Monday, January 4, 2010
Zorn kept his dignity intact
By Dan Graziano ESPN.com
Jim Zorn was 12-20 during his two seasons as head coach of the Washington Redskins.
Jim Zorn could've been fired at any point from December 2009 through Monday morning and no one would have been all that surprised. In truth, he was the accidental head coach. Dan Snyder and his henchman, Vinny Cerrato, bumbled around so long after the retirement of Joe Gibbs that they ran out of viable candidates.
They hired Zorn to be the team's offensive coordinator, and I wish we could have seen how he operated in that capacity. Instead, Snyder made the knee-jerk decision to elevate Zorn to head coach. He was also put in charge of the quarterbacks, which was honestly the only position he was truly qualified for.
At The Helm, Or On Parade?
The Redskins are 80-96 (.455) in the 11 seasons since Daniel Snyder bought the team in 1999, a span in which they've made three playoff appearances, won a division title and had six head coaches:
Jim Zorn (pictured)
Zorn seemed a little overwhelmed from the start, but his quirkiness endeared him to his players, and to some extent, the Skins' fan base. And when the Redskins started the '08 campaign 6-2, it briefly looked like Snyder had stumbled into the right decision. Of course, we all know what happened after that. The Redskins collapsed in the second half of the season and they didn't recover in '09 despite the arrival of All-Pro defensive tackle Albert Haynesworth.
Zorn was one of the most likable head coaches I've been around. He frustrated his public relations staff at times by spending inordinate amounts of time with bloggers and anyone else who requested an interview. He wasn't capable of providing canned answers because it wasn't in his make-up. He was a cerebral guy who had other interests outside football, such as wood carving and mountain biking. Zorn and his teenage son went mountain biking with President George W. Bush at one point, and I remember the coach beaming as he recalled the outing.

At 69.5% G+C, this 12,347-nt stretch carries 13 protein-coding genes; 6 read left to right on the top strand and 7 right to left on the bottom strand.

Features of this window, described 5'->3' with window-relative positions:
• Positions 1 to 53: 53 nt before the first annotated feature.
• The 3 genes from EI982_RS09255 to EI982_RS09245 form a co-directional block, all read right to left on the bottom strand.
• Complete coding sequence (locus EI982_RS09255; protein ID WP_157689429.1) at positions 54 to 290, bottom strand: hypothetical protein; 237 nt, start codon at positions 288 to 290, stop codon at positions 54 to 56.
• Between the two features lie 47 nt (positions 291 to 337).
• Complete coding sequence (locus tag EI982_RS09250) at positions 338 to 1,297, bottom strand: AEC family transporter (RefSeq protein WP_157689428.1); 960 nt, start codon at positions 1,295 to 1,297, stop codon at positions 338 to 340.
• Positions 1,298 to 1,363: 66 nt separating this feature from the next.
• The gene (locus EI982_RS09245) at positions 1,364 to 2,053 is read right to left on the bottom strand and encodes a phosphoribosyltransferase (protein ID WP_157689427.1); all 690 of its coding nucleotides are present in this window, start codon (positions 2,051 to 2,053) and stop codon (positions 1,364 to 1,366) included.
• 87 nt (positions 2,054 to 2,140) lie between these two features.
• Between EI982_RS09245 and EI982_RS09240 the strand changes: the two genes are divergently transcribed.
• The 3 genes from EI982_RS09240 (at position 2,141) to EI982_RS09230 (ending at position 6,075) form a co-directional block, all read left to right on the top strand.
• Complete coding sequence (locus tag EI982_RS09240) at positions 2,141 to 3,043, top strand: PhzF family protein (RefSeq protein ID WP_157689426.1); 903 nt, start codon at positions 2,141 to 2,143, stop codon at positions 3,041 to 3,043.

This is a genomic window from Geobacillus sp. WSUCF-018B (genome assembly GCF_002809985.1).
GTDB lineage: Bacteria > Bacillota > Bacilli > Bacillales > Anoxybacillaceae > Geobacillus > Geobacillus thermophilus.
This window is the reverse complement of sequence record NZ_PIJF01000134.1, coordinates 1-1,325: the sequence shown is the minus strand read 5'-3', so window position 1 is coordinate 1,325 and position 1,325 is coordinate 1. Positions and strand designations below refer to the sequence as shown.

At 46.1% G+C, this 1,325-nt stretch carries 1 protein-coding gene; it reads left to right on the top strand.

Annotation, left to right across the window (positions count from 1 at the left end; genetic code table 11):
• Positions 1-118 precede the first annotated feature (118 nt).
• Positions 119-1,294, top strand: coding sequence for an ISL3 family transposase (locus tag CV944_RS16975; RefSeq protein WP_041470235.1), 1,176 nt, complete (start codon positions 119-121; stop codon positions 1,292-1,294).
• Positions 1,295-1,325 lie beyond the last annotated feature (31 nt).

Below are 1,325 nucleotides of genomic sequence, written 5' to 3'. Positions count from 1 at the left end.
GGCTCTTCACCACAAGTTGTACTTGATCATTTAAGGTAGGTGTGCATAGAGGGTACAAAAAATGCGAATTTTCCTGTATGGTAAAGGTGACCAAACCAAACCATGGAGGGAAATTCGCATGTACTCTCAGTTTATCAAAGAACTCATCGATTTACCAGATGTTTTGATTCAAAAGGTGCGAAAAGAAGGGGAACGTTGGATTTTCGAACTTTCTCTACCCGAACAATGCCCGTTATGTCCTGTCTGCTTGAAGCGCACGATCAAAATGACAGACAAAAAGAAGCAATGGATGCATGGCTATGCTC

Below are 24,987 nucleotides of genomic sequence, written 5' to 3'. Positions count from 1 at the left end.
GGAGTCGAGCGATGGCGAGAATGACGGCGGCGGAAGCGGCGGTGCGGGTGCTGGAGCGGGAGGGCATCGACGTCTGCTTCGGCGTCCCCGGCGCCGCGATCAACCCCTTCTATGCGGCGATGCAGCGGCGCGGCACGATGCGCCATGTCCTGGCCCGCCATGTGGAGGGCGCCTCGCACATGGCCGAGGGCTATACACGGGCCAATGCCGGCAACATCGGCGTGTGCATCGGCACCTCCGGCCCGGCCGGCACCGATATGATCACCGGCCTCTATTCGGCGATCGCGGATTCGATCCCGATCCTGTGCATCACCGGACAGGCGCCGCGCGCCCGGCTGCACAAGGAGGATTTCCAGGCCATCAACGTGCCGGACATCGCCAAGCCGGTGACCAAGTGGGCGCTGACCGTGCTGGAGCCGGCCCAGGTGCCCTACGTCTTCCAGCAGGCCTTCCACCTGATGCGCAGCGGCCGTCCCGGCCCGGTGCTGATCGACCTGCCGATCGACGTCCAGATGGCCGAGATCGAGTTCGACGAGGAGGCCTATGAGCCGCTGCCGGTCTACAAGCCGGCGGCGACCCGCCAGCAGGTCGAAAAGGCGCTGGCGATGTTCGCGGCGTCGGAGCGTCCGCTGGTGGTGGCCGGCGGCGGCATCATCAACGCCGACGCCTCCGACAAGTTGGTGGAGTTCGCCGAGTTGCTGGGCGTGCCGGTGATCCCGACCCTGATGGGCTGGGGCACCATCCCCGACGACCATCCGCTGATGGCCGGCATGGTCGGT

But Snyder and Cerrato quickly soured on Zorn. By the end of September, there wasn't much communication between Zorn and management. He had to know his days were numbered -- especially when Snyder stripped him of his play-calling duties in October. That's when everyone would've understood if Zorn had quit and walked away from this mess. That's exactly what I think Snyder and Cerrato had hoped he would do. But he stuck around and suffered a string of indignities in the name of loyalty to his players and his pocketbook.
Snyder will have to write Zorn a check for $2.4 million in 2010. It turned out that he and Cerrato couldn't shame Zorn into walking away from the money. From a coaching standpoint, you have to hand it to Zorn that his players continued to fight each week. The only time down the stretch the Redskins didn't show up was the 45-12 loss to the Giants. And that came after a tumultuous week during which Cerrato abruptly resigned and was replaced by new general manager Bruce Allen.
To the end, Zorn was hopeful that he'd be given another season. He came across as incredibly naive in those moments because we all knew where this was heading. But the former Seahawks quarterback somehow kept his dignity throughout this entire ordeal. And that doesn't seem like such a small thing.
It would be easy to blame the past two seasons on Zorn. That's what Redskins management would prefer you do. But in reality, this man never really had a chance to succeed.